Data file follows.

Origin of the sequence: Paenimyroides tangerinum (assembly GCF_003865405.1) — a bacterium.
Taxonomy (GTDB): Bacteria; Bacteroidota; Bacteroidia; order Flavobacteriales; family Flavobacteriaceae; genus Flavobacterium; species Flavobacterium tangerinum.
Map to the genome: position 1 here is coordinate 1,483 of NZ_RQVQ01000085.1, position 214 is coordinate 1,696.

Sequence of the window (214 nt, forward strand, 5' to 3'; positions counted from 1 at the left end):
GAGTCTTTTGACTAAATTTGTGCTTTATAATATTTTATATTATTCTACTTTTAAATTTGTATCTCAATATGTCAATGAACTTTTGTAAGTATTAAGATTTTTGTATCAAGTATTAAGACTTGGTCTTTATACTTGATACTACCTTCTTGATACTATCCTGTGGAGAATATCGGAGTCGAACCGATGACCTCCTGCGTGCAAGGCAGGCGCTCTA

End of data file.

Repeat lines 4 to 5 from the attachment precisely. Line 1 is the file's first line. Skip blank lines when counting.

Sequence of the window (214 nt, forward strand, 5' to 3'; positions counted from 1 at the left end):
GAGTCTTTTGACTAAATTTGTGCTTTATAATATTTTATATTATTCTACTTTTAAATTTGTATCTCAATATGTCAATGAACTTTTGTAAGTATTAAGATTTTTGTATCAAGTATTAAGACTTGGTCTTTATACTTGATACTACCTTCTTGATACTATCCTGTGGAGAATATCGGAGTCGAACCGATGACCTCCTGCGTGCAAGGCAGGCGCTCTA